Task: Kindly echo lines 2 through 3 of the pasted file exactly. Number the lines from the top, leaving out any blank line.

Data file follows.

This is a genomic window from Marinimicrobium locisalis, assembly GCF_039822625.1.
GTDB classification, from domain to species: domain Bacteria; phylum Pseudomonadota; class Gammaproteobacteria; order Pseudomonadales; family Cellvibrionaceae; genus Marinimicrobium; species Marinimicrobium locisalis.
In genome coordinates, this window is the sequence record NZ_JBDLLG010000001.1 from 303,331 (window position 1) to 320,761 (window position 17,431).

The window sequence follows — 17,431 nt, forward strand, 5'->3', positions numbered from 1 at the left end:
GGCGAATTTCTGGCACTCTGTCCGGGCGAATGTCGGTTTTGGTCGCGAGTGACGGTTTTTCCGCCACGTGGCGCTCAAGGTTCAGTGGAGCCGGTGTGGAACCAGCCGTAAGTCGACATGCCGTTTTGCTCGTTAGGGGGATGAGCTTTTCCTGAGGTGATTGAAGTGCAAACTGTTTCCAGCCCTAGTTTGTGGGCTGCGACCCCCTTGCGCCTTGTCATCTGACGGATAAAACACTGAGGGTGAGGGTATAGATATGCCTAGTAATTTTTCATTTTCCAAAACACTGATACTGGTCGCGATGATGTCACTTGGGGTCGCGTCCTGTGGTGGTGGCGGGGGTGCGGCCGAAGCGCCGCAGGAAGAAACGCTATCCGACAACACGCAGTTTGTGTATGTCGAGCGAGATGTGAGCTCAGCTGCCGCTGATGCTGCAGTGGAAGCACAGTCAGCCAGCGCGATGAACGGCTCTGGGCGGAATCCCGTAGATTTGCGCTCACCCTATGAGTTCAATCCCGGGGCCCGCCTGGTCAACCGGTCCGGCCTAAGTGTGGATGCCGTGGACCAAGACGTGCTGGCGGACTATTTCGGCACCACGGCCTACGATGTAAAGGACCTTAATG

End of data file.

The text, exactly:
GTDB classification, from domain to species: domain Bacteria; phylum Pseudomonadota; class Gammaproteobacteria; order Pseudomonadales; family Cellvibrionaceae; genus Marinimicrobium; species Marinimicrobium locisalis.
In genome coordinates, this window is the sequence record NZ_JBDLLG010000001.1 from 303,331 (window position 1) to 320,761 (window position 17,431).